"I think this is one area where we've actually got something to teach other countries.

"If you look at France, there's actually quite a big public debate about whether they've got this right. I don't think you can compare the situation with Sweden where they have very, very generous parental leave so very few young babies are in these sorts of settings."

Kent-based nursery manager Josie Lait is sceptical about the plans, saying fewer adults would jeopardise the quality of care and the safety of children.

"I feel it isn't realistic to change the ratios because the quality will go down dramatically.

"And if you have people who are better qualified, costs will go up, so how will parents benefit?

"I wouldn't want to enforce it [new ratios] myself, I wouldn't want my setting to change."

Anand Shukla, from national childcare charity Daycare Trust, said: "No matter how well qualified the members of staff, there are practical considerations when you increase the number of children that they have to look after," he said.

"For one person to look after six two-year-olds, for one person to talk to six two-year-olds, to help their language development, we think is going to be very difficult."

National Day Nurseries Association chief executive Purnima Tanuku welcomed the commitment made by the government to improve childcare but said the "quality of childcare and early education must not be sacrificed".

She said: "Many parents do not want an increase in the number of children nursery staff are allowed look after. They are worried it will have a negative impact on the individual attention and care their child receives."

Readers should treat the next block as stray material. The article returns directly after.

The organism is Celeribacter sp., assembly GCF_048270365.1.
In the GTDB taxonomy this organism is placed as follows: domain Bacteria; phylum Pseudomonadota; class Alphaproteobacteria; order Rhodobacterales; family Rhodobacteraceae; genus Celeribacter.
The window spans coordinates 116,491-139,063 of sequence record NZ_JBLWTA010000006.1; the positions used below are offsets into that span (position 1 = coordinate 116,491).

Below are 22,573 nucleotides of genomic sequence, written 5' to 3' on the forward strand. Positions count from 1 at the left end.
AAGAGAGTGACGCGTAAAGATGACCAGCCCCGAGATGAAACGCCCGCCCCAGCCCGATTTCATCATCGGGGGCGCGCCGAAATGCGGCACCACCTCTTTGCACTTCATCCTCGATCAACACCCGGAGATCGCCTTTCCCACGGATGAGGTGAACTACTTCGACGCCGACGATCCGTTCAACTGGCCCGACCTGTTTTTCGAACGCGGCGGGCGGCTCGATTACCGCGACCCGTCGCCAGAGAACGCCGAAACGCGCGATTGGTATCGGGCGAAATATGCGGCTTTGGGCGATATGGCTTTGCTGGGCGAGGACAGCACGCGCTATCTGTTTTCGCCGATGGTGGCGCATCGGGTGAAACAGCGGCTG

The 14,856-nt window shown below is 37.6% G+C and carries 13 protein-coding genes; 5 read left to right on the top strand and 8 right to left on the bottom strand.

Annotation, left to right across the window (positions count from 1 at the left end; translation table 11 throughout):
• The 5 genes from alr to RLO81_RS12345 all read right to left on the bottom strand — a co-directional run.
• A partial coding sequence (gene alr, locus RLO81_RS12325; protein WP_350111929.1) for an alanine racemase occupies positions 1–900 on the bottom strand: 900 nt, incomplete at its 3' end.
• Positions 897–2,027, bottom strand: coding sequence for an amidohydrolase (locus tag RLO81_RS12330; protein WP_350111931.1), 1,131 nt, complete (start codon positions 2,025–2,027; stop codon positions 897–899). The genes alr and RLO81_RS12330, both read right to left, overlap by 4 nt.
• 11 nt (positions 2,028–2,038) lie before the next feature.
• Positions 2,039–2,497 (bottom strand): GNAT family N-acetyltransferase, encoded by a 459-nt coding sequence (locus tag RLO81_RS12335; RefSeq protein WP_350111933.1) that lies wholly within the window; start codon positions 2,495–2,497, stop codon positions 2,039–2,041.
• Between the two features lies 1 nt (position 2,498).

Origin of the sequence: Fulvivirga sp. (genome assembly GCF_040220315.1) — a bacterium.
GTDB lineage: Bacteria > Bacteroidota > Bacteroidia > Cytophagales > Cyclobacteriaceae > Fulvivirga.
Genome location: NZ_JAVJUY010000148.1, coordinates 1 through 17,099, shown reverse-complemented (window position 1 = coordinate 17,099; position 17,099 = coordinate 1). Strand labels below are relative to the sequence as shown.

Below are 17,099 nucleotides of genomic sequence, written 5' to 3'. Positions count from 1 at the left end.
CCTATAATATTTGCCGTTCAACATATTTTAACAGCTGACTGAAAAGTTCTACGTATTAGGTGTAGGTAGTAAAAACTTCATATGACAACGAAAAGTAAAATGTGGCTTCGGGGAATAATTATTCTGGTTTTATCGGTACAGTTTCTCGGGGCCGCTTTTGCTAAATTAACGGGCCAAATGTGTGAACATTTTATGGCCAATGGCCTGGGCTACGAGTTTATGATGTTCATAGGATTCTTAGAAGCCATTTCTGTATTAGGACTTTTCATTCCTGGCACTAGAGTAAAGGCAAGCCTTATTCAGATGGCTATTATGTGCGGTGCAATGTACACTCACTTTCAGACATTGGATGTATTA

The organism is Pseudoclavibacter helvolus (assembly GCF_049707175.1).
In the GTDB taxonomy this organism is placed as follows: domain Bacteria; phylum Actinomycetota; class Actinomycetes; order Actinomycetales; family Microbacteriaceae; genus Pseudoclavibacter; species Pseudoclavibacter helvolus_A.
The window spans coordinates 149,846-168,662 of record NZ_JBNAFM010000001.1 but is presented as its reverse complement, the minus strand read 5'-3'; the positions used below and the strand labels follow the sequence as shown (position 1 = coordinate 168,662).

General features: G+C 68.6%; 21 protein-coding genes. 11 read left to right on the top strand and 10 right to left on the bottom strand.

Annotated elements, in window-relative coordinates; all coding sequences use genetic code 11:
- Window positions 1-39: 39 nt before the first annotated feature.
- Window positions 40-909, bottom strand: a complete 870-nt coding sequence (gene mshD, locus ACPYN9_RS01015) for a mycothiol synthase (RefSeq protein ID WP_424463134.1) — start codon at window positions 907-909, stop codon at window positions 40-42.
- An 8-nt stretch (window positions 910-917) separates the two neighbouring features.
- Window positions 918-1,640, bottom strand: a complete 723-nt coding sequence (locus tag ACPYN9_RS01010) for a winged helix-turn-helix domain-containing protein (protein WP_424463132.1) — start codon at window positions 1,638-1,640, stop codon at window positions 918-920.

Anne Longfield, chief executive of children's charity and nursery provider 4Children, said: "The welfare of the child must be our first concern throughout, but with highly qualified early-years teachers and a better inspection regime, there is an opportunity to review current arrangements and provide simpler information for parents and better incentives for providers to concentrate on what matters - children."

In Wales, the maximum number of children a child minder can care is six children under eight years of age. Of those six children, no more than three may be under five years of and of those three children, normally no more than two may be under 18 months of age.

In Welsh nurseries, there should be one adult to three children under two years, one adult to four children aged two years and one adult to eight children aged three to seven years.

International comparison

Ratios of children to childcare professionals

Source: OECD * Allows teams of carers to look after extra children as part of a group

Denmark

France

Ireland

Italy

Norway

Portugal

Sweden

UK

United States

1-year-olds

1:3.3*

1:5

1:3

1:7

1:8

1:11

1:5.5*

1:3

1:5

2-year-olds

1:3.3*

1:5

1:6

1:7

1:8

1:11

1:5.5*

1:4

1:5

 

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  • rate this
    0

    Comment number 290.

    278.yorkshireflatcap
    If these politicians are really in touch with reality, they would raise the tax free allowance from a measly £243 per month to something that is more realistic.
    ---------
    If you were in touch with reality, you would know that the tax free allowance is £675 per month.

  • rate this
    +2

    Comment number 289.

    So what is this going to achieve?